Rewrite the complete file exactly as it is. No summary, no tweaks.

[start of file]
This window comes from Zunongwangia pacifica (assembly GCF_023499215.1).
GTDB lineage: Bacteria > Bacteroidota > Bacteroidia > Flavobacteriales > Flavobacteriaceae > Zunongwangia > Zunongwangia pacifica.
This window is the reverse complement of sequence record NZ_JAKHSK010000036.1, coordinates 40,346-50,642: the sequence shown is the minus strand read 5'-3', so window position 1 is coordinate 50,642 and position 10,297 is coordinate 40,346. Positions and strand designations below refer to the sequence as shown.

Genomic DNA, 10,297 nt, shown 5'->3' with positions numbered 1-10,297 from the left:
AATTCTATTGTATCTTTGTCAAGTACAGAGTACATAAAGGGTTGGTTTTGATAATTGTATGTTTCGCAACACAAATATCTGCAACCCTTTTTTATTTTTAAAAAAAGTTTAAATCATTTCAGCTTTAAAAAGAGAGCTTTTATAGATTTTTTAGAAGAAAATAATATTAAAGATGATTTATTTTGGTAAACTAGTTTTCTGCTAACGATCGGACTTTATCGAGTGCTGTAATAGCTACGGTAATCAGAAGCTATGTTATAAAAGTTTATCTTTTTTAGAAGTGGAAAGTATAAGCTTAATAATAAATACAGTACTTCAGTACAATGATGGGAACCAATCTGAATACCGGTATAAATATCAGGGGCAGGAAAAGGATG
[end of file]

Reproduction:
This window comes from Zunongwangia pacifica (assembly GCF_023499215.1).
GTDB lineage: Bacteria > Bacteroidota > Bacteroidia > Flavobacteriales > Flavobacteriaceae > Zunongwangia > Zunongwangia pacifica.
This window is the reverse complement of sequence record NZ_JAKHSK010000036.1, coordinates 40,346-50,642: the sequence shown is the minus strand read 5'-3', so window position 1 is coordinate 50,642 and position 10,297 is coordinate 40,346. Positions and strand designations below refer to the sequence as shown.

Genomic DNA, 10,297 nt, shown 5'->3' with positions numbered 1-10,297 from the left:
AATTCTATTGTATCTTTGTCAAGTACAGAGTACATAAAGGGTTGGTTTTGATAATTGTATGTTTCGCAACACAAATATCTGCAACCCTTTTTTATTTTTAAAAAAAGTTTAAATCATTTCAGCTTTAAAAAGAGAGCTTTTATAGATTTTTTAGAAGAAAATAATATTAAAGATGATTTATTTTGGTAAACTAGTTTTCTGCTAACGATCGGACTTTATCGAGTGCTGTAATAGCTACGGTAATCAGAAGCTATGTTATAAAAGTTTATCTTTTTTAGAAGTGGAAAGTATAAGCTTAATAATAAATACAGTACTTCAGTACAATGATGGGAACCAATCTGAATACCGGTATAAATATCAGGGGCAGGAAAAGGATG